Reliability Growth and the Caveats of Averaging: a Centaur Case Study
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Spacecraft reliability modeling is plagued by data scarcity and lack of data applicability. Systems tend to be one-of-a- kind, and observed failures tend to be the result of systemic defects or human errors, instead of component failures. The result is too often a gap between two extreme estimating approaches: probabilistic risk assessments (PRA) that are component-based lead to optimistic estimates by ignoring system-level failure modes; while history-based failure frequencies can lead to pessimistic estimates by neglecting non-homogeneity (between vehicles and vehicle configurations), reliability growth, and improvements in design. The problem of non-homogeneity is often considered solved once a system has a sufficiently long history. But in reality, rarely can tens of launches be considered samples of the same probability distribution. Launch vehicles undergo design changes in their history; more accurate estimates of reliability need to account for the risk introduced by design changes and for two types of reliability growth: growth of a given system via systematic tracking, assessing, and correction of the causes of failure uncovered in flights; and general technological or knowledge growth over subsequent generations of the system.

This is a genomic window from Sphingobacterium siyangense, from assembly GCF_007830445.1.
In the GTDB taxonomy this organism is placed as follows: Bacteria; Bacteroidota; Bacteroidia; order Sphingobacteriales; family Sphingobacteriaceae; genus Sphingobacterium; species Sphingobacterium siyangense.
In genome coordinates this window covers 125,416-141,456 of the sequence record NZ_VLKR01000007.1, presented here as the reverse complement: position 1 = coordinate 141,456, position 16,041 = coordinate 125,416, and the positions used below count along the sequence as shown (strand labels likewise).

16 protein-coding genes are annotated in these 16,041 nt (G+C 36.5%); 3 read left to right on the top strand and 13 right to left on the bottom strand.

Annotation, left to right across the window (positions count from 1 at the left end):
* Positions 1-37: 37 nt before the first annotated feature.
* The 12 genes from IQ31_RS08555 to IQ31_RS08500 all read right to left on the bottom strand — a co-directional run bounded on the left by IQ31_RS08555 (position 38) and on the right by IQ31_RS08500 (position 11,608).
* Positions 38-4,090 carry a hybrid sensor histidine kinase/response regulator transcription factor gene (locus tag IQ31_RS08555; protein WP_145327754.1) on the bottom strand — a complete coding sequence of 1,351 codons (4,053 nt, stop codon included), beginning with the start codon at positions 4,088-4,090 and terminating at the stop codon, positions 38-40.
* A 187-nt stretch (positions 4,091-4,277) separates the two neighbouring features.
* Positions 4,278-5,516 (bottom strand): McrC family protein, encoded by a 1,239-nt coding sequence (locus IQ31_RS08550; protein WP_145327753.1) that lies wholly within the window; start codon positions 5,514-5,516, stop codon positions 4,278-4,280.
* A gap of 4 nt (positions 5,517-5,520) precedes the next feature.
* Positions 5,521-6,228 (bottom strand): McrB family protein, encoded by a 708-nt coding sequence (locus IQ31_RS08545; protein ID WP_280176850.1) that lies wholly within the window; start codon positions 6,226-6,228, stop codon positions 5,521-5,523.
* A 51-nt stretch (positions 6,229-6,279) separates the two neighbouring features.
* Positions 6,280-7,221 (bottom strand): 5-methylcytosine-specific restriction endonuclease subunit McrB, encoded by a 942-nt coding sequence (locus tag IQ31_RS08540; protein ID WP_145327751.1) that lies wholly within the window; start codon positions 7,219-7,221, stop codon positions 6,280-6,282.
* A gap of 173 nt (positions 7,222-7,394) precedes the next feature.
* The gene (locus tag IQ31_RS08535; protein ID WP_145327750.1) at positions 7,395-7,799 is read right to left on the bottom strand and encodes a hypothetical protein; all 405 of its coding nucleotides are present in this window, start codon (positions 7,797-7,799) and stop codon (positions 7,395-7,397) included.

Keywords: Failure Rate - Product Reliability - RAMS 2011 Proceedings - Reliability Analysis/Prediction/Estimation